Microfibres: the plastic in our clothes

Could you be eating your own clothes? Our garments are shedding tiny bits of plastic that can escape into the ocean and potentially enter the food chain.
Photo of Phil Byrne with dog
By Phil Byrne    |      Published:  14 Sep 2018    |      5 minute read

It might surprise you, but you're probably wearing plastic clothes.

Even more shocking, your clothes may be leading to invisible plastics infiltrating our oceans and even our own bodies. A new report Reducing Household Contributions to Marine Plastic Pollution by research group Eunomia, commissioned by Friends of the Earth, reveals how your clothes are part of this worrying problem. Read on to find out  more, and get tips on how to clean up your wardrobe.

Please ask Environment Secretary Michael Gove to make a new law that ends plastic pollution.

Many of our clothes contain plastics like polyester, nylon, acrylic and polyamide. In fact most new fabrics are made of plastic – up to 64% of them.

The thing is, every time we wash these materials they shed millions of plastic microfibres. Threads so small they can drain out of our washing machines and pass straight through wastewater treatment plants into the sea.

It gets worse. Once in our oceans they can absorb nasty chemicals. Disturbingly, sea creatures are eating these toxic fibres, potentially passing them up the food chain. Some studies have found them in seafood like mussels.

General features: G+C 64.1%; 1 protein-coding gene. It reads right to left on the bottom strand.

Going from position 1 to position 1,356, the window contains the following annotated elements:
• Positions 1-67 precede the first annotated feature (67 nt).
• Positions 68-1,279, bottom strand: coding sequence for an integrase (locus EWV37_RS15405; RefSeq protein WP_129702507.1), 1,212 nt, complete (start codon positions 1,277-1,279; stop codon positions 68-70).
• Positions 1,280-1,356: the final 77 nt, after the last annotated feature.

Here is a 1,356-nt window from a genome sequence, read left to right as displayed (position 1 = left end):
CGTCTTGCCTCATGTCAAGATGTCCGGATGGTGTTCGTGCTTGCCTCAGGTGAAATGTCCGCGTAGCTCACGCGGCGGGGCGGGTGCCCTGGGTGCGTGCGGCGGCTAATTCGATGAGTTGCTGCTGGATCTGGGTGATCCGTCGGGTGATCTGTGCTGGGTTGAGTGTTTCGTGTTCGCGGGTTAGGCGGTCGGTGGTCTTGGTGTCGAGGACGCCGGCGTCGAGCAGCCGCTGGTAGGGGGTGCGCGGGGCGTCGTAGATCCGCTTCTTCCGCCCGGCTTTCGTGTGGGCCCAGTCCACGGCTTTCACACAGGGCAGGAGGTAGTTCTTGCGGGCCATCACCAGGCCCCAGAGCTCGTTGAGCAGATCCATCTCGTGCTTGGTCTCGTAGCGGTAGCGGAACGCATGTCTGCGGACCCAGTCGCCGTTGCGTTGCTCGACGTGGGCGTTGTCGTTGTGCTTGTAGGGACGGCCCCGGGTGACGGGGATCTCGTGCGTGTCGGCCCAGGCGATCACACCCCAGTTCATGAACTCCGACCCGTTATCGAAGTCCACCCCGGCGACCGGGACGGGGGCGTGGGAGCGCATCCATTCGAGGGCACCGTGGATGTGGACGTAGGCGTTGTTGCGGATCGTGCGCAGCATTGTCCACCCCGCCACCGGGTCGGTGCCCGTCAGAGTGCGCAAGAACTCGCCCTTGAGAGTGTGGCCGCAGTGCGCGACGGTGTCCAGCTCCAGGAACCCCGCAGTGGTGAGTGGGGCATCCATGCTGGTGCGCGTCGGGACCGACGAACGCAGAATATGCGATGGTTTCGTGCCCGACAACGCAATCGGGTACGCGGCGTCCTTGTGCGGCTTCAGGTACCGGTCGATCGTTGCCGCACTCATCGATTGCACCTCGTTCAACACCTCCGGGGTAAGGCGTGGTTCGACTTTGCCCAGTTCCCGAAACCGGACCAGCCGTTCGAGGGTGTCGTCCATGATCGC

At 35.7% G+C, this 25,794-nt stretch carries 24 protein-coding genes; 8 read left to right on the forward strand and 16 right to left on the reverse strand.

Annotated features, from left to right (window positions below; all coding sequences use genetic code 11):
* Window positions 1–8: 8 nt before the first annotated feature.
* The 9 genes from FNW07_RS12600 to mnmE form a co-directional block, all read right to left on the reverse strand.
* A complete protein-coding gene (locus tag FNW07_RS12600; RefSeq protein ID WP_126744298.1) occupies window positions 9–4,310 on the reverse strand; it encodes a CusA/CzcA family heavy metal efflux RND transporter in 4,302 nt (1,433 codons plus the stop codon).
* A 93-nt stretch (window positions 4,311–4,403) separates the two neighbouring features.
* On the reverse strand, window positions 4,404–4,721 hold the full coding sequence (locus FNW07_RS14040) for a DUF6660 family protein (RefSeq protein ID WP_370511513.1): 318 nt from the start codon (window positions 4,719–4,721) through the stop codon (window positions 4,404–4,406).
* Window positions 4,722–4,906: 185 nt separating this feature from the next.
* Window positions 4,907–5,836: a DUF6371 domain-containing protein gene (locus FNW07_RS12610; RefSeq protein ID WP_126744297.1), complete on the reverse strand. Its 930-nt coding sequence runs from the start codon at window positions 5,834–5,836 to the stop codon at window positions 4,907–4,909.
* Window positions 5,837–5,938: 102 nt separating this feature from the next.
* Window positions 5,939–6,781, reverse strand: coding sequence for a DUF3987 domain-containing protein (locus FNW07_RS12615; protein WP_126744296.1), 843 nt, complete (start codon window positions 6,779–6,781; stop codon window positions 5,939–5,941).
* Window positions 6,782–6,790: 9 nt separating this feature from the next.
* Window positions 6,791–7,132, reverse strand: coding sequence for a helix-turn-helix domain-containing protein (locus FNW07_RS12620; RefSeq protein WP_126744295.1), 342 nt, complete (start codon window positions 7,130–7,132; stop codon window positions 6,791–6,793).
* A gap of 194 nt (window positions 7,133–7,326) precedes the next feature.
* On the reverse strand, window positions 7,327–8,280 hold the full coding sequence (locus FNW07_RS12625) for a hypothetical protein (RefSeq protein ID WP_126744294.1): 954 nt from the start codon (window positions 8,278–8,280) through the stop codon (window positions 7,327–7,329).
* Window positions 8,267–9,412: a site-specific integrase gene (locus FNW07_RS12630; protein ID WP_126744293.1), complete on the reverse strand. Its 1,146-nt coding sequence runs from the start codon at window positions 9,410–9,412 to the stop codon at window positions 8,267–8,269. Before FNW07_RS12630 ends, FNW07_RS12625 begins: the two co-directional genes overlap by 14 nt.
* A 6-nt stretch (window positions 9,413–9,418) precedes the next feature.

If you don't like the idea of eating your own clothes, we need to find alternatives to using plastic. 

Just to be clear, we haven't got all the answers yet and we're not asking retailers to press a magic button. But we are asking them to urgently look into ways of removing the most-polluting items from our shelves. Signing our petition will make a difference. Polluting our oceans and harming our wildlife should never be in fashion.

Please ask Environment Secretary Michael Gove to make a new law that ends plastic pollution.

Read on for more unpalatable truths – or skip straight to our tips for limiting the impact of your wardrobe on the environment.

One washing load of clothes could be shedding up to 17 million tiny plastic fibres.

Looking through washing machine door at blue, yellow and white items going round
Each washing load of clothes could be releasing millions of microfibres